Editing and formatting your chart
Any user who can edit your spreadsheet will be able to edit, add, and delete charts within that spreadsheet.
Quick Edit mode
Many chart types allow you to make formatting changes by clicking directly into the chart itself. Clicking anywhere in a line, area, bar, column, pie or candlestick chart, for example, will activate Quick Edit mode. You can then hover and click into specific areas of your chart that you’d like to modify:
- Click the chart title to change its font style, size, and color.
- Click the horizontal or vertical axis labels to change their font style, size, and color.
- Click within the chart itself to resize your chart, move it within the chart area, or adjust the number of gridlines it shows.
- Click the legend to change its font style and size, modify the colors used for each data series, or select another position for the legend in the chart area.
- Click each data series within the chart to change its color, select a different line thickness or dot size, and modify which axis it belongs to.
When you use Quick Edit, two buttons will appear in the top-left corner of your chart: View mode and Quick Edit mode. When you click into a chart, you'll initially find yourself in Quick Edit mode. When you're done making changes, click View mode.
Open Advanced Edit mode by clicking the arrow in the top-right corner of your chart to make further changes.
Advanced Edit mode
To make certain changes to your chart, you'll need to use Advanced Edit mode. To access it, click the arrow in the top-right corner of your chart. You'll then see these tabs:
- The Start tab allows you to select new data from your spreadsheet.
- The Chart tab allows you to change your chart type.
- The Customize tab allows you to make more detailed formatting changes.
- Combine ranges horizontally/vertically if you’re creating a chart from multiple data ranges.
- Set minimum and maximum axis values. If you’re setting a minimum or maximum that cuts off part of your data set, check the box next to “Allow bounds to hide data.”
- Customize your entire chart in the following ways:
- Smooth eliminates angles in a line chart.
- Reverse flips the order of your data points.
- Log scale sets a logarithmic scale to your data.
- Plot null values includes data points with no given value.
- Maximize eliminates whitespace and zooms into your chart.
- Compare mode adds tooltips that show the values of all series at a given point in your chart.
- The Customize tab also gives you access to most formatting changes available through Quick Edit. The following options are available in most chart types:
- Title text, size, and color
- Legend text, size, and color
- Location of the legend at the top, bottom, right, or nowhere in your chart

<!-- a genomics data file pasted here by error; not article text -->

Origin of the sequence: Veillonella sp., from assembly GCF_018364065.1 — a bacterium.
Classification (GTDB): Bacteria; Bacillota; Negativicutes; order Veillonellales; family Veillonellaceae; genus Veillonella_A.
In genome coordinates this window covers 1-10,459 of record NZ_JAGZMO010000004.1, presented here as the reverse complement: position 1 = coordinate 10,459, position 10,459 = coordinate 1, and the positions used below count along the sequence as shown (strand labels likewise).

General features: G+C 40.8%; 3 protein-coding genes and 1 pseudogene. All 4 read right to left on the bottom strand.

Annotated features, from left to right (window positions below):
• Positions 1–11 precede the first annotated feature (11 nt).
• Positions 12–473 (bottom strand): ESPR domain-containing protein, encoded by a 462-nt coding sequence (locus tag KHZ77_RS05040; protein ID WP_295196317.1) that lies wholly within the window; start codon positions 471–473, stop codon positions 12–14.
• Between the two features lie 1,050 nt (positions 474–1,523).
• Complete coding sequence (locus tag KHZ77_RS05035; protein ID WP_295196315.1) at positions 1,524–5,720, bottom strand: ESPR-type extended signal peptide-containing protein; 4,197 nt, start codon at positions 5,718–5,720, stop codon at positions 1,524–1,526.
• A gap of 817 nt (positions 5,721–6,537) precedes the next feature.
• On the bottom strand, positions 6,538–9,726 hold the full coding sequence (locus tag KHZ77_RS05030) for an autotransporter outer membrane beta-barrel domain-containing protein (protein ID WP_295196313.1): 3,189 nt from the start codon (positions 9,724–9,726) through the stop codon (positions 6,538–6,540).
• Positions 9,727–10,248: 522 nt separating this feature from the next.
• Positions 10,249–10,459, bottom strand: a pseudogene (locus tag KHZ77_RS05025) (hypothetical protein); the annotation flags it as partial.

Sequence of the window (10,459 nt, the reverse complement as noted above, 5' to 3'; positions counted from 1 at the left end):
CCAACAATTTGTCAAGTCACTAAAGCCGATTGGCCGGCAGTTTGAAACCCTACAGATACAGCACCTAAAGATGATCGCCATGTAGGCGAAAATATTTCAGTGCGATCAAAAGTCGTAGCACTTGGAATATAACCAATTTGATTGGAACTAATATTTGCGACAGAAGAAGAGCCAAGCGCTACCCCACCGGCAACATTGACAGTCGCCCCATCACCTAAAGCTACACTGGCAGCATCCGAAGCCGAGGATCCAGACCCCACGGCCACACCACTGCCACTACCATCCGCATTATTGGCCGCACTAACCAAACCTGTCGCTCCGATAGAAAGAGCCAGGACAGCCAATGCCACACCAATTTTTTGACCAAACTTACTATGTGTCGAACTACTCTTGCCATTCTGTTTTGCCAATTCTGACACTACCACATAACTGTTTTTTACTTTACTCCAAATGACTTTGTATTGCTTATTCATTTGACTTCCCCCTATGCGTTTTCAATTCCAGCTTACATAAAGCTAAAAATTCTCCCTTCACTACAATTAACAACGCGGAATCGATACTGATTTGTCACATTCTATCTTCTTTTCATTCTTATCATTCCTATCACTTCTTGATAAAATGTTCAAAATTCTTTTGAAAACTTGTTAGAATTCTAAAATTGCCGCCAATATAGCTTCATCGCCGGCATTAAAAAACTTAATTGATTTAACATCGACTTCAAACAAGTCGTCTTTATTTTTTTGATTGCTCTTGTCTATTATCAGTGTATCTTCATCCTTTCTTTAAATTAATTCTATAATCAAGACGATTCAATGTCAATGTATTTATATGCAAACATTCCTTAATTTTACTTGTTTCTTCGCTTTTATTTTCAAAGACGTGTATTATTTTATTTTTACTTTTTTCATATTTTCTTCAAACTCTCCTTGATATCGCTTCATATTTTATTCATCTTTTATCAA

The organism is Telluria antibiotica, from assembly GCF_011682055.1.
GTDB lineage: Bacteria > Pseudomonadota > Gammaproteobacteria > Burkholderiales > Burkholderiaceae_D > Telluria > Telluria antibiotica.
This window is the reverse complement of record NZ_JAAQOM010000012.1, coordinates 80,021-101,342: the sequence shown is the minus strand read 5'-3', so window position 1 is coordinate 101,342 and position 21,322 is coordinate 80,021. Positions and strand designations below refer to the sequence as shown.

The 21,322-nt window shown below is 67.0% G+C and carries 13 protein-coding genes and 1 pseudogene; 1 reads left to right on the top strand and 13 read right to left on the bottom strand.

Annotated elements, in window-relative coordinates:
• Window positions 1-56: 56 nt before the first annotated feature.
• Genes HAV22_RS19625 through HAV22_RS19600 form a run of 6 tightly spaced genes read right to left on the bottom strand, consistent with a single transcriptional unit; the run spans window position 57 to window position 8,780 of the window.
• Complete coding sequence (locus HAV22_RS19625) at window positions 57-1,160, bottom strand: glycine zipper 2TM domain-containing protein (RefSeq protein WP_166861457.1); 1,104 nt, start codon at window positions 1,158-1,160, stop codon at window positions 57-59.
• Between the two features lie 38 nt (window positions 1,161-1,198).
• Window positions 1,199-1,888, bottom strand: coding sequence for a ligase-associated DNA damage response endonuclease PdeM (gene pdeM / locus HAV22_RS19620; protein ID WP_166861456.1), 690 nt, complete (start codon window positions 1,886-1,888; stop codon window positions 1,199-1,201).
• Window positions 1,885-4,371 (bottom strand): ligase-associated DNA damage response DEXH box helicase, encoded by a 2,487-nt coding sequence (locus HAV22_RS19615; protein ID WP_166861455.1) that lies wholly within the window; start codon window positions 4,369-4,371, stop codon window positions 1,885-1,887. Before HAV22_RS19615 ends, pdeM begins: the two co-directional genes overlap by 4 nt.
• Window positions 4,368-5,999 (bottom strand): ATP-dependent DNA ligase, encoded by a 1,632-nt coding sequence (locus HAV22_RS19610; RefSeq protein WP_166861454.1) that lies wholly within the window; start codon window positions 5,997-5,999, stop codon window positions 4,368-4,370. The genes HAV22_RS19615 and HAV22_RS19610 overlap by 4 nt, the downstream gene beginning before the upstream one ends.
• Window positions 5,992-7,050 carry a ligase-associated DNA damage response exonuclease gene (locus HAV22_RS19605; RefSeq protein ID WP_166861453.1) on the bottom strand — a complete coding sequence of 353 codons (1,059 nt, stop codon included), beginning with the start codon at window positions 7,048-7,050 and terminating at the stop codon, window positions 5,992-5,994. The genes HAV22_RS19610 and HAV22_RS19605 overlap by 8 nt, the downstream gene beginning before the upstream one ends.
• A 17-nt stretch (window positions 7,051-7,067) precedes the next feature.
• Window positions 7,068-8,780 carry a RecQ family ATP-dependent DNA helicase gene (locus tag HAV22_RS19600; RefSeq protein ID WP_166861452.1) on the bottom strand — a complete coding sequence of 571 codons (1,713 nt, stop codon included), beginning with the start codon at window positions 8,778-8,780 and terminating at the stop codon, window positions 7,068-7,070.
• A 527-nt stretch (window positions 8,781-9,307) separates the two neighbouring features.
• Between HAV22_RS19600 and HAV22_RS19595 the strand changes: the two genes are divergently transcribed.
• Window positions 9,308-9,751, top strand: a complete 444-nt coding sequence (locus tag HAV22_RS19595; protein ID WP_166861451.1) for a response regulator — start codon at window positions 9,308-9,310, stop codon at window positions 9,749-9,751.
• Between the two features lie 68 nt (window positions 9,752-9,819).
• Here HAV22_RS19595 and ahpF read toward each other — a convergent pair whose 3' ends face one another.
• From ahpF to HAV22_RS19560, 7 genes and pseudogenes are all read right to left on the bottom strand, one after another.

- Font used for text in your chart
- Background color for your chart
- Charts with axes have the following customization options:
- Axis labels and their text, size, and color
- Grid color
- Adding a second Y-axis
- You can also customize each data series separately. Scroll to the last section in the Customize tab to change the color, line thickness, or point size for your data series.
Add a second Y-axis to a chart
Certain chart types allow you to add a second Y-axis in order to represent your data on two different scales at the same time. This is particularly useful for combo charts, which show two data series. Using the second Y-axis option, you can scale each series separately, making your chart clear and easy to read.
To add a second Y-axis to your chart, go to the Customize tab in the Chart Editor and scroll down to the Series section. From the drop-down menu, select the name of the series you’d like to scale to the right. Then, select Right axis from the drop-down menu next to Axis.
You can also add a second Y-axis directly in the chart if you are in quick edit mode, which is accessed by clicking the pencil icon in the top left corner of the chart. For charts that allow a second Y-axis, you can right click on a bar or line in the chart (based on the chart type) and select the right axis icon to add the extra axis.See examples
Let’s say that you work in a restaurant and want to chart the amount of fruit consumed and the cost of each type of fruit that your kitchen orders.
Charting this information on a combo chart with a single Y-axis doesn’t work well, because the average cost is a much smaller value than the average number sold. In addition, you are representing two different units (number and dollar value) on your Y-axis, which makes it difficult to label the axis properly.
With the second Y-axis option, however, you can graph the data so that it scales the volume fruit consumed on the left and its cost on the right.